What Does the MLB Do With Used Baseballs?

Have you noticed MLB players constantly going through baseball after baseball similar to how professional badminton players go through shuttlecocks? Well, if you have, you may be wondering what happens to the balls once the game is over. 

And, why wouldnʼt you be wondering? After all, pitchers throw an estimated 8- to 10-dozen balls in a nine-inning MLB game.

To put things into perspective, there are 30 major league teams in Major League Baseball, with each playing 162 MLB games per season, resulting in 2,430 matches in total, excluding league playoffs and World Series games. 

Now, letʼs assume a fair number of 120 balls are used per game. With that in mind, we are looking at 291,000 balls used by the teams, per season, excluding playoffs and World Series games.

Before I get to the matter at hand and answer the burning question, Iʼd like to mention that the players arenʼt being extravagant when they request or accept baseball changes. There are certain rules in place that force ball changes during a game. 

For instance, an umpire canʼt turn a blind eye to a scuffed ball or a dirty ball. If an umpire or a catcher sees a ball that’s damaged in some way during a game, he must make the call to change it.

Now, before we discuss the three different scenarios for when an umpire is required to ask for a new ball, let me take you through a brief history of the game to educate you on how we got here (changing baseballs frequently).


How did we get to replacing dirty baseballs?

The rule to replace dirty baseballs came about because of an unfortunate incident that occurred on August 16, 1920. On that day, Ray Chapman of the Cleveland Naps (later named the Cleveland Indians) was hit on the head by a pitch during a game. 

Although the hit didnʼt result in immediate death, it did eventually cause his death some 12 hours after the injury. This death, to this day, remains the only death in Major League Baseball history caused as a result of an injury sustained during a game.

Thankfully, precautions were taken to prevent the occurrence of such an incident again. The responsible authorities were able to find faults in the baseballs that were manipulated. 

In search of an advantage, pitchers were found to have treated baseballs roughly. They were encouraged by their teammates and fans to spit on the balls, rub them with dirt, and cut them, leading to discoloration of the balls.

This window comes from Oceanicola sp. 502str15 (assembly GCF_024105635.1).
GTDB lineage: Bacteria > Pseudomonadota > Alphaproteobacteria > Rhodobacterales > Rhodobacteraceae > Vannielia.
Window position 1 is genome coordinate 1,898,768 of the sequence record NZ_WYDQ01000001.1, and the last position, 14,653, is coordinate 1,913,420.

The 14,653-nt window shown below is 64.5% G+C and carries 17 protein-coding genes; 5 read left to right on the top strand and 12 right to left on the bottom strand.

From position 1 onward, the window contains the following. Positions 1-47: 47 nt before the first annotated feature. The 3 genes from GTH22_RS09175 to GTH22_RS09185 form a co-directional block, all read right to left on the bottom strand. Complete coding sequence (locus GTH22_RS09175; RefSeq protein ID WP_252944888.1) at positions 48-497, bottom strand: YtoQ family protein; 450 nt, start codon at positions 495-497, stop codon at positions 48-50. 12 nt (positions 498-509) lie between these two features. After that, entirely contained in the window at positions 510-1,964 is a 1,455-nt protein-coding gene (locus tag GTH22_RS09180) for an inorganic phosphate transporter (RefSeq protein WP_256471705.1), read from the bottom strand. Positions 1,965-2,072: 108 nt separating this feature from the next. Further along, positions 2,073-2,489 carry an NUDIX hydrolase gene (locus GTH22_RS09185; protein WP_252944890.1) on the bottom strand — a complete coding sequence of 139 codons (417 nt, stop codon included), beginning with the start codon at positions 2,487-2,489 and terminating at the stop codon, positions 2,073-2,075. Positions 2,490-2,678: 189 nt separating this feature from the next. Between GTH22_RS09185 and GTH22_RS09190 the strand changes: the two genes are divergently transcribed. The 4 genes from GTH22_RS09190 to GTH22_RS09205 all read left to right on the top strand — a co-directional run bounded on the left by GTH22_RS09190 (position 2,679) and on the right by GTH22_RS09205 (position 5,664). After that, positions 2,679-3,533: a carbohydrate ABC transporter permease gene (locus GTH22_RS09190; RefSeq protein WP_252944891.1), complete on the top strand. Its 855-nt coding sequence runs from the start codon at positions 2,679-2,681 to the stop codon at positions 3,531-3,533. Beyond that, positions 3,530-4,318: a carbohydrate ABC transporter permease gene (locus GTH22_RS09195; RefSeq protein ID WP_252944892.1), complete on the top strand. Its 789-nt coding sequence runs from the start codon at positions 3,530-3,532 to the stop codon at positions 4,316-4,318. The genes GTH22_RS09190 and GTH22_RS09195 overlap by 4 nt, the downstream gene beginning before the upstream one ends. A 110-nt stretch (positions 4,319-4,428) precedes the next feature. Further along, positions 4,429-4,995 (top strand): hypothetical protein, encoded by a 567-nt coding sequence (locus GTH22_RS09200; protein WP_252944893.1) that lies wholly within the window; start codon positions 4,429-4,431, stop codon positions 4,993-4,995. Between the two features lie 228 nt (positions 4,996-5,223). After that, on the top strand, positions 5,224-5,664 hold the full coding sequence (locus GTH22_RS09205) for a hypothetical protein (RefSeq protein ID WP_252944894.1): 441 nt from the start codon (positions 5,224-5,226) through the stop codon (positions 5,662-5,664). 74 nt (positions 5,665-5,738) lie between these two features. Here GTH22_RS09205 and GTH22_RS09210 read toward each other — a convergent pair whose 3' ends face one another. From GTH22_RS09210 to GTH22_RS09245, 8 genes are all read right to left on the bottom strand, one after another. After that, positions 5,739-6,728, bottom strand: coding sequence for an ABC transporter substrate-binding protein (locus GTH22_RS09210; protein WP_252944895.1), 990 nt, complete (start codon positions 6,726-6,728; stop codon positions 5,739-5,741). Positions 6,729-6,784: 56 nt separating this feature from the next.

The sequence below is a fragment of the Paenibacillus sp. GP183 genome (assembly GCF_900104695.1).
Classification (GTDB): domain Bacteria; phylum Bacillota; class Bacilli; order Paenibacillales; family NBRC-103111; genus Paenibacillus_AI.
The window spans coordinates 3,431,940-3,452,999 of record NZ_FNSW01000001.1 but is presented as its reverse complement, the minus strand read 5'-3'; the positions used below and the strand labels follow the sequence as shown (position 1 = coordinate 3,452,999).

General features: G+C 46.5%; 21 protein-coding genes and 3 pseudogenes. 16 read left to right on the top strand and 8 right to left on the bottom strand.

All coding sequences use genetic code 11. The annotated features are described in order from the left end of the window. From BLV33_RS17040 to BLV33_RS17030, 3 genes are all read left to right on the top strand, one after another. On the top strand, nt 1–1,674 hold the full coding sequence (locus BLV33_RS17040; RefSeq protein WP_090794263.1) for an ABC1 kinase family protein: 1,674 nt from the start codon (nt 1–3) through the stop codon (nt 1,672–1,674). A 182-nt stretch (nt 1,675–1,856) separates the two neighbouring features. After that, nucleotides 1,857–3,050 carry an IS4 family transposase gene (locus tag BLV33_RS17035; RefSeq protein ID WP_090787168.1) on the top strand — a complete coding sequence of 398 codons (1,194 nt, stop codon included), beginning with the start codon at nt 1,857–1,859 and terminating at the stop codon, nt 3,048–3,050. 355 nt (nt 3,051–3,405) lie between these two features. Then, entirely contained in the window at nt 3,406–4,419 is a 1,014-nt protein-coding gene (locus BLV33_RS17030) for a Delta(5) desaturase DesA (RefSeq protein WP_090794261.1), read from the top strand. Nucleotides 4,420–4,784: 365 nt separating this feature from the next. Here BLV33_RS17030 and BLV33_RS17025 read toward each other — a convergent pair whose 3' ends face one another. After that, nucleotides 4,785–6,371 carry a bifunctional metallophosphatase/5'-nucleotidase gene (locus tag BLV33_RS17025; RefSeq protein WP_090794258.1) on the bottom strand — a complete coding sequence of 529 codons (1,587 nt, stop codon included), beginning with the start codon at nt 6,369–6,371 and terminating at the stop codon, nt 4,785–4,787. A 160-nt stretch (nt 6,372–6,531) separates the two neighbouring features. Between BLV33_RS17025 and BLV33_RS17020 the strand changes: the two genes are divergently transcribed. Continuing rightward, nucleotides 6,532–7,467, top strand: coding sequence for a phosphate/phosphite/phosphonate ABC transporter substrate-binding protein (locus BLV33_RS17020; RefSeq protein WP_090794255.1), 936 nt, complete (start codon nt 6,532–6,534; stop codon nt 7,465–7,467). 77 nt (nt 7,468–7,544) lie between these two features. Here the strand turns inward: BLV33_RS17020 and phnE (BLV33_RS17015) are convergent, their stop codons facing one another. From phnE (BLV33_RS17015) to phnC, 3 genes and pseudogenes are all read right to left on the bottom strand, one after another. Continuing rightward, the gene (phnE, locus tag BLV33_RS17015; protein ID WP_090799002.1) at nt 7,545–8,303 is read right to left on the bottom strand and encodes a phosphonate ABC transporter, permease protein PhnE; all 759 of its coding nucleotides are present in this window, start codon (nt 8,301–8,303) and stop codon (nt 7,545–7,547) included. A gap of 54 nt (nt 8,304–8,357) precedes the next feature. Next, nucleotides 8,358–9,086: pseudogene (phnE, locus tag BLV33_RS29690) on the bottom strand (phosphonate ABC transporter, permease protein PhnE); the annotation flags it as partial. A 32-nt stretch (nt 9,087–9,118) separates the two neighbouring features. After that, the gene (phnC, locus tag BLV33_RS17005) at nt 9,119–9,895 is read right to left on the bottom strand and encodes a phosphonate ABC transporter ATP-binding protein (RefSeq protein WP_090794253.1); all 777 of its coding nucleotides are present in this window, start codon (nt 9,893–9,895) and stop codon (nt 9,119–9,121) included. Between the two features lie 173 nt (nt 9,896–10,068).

In extreme cases, the balls in play would even take on a new shape. What was the unfair advantage gained you ask? 

Well, through such actions, the pitchers were able to throw pitches with abnormal spin. It was later reported that Chapman, prior to his death, was unable to see the pitch properly because of how discolored it was.

Thus, strict rules were made so that no one would intentionally discolor or damage a game ball. 

Players (pitchers and catchers) found guilty of damaging the baseball intentionally or rubbing soil, dirt, special mud, rosin, sand paper, or other foreign substance on the baseball to gain an unfair advantage are suspended automatically for 10 matches.

What are the different scenarios for when an umpire is required to make a game ball change?

Umpires are required to make a baseball change when the game ball is hit out of the playing field or into the stands or spectator area into the hands of lucky fans. In essence, home runs and foul balls are always promptly replaced with a brand new baseball.

The baseballs can also be replaced when a pitcher requests an alternate ball i.e., if he is able to convince the umpires that the ball in question is unsuitable for further use.  

Finally, as discussed earlier, baseballs are replaced immediately when dirty or discolored.

What does a team do with used baseballs?

Now, letʼs get to the million-dollar question—what does the MLB team do with the used baseballs? 

Thankfully, the baseballs donʼt simply go to waste. However, the discarded ones donʼt get reused for MLB matches either as the dents and scuffs on the surface can negatively affect the grip of the pitcher and, thus, make the ball more unpredictable in its movement.

Instead, the discarded game balls are collected by the bat boy of the home team who then hands them over to the two authenticators, who usually sit to the left of the home dugout, to get them authenticated. 

The authenticator documents each discarded baseball and primarily focuses on figuring out what happened to the ball during play. Then, upon authentication, each baseball is packaged and labeled with specific details about what happened to the particular baseball during play. 

After that, they are listed on online stores or MLB shops for sale as used memorabilia with a proper serial number, thus keeping track of each baseball.

Some also eventually end up as batting practice balls or as warm-up fielding balls. They can be used for infield practice or spring training too. 

There are reports that suggest that used MLB baseballs even make their way to the minor leagues.

Some game balls, just like broken bats, that were part of history-making games may even be snapped up by the team to showcase in the team’s hall of fame.

They can’t be used on pitching machines unfortunately because they arenʼt compatible because of their hard cases and tight stitches.


Now that you know that the used Major League Baseballs donʼt go to waste, you can sleep easy knowing that the multi-billion dollar organization isnʼt as extravagant as it appears to be. 

All the baseballs a pitcher throws and a batter hits (whether it’s a foul ball or a ball that’s been hit into the stands) are either further used for batting practice, minor league matches, or sold as memorabilia in little souvenir stands on the main concourse behind the home plate.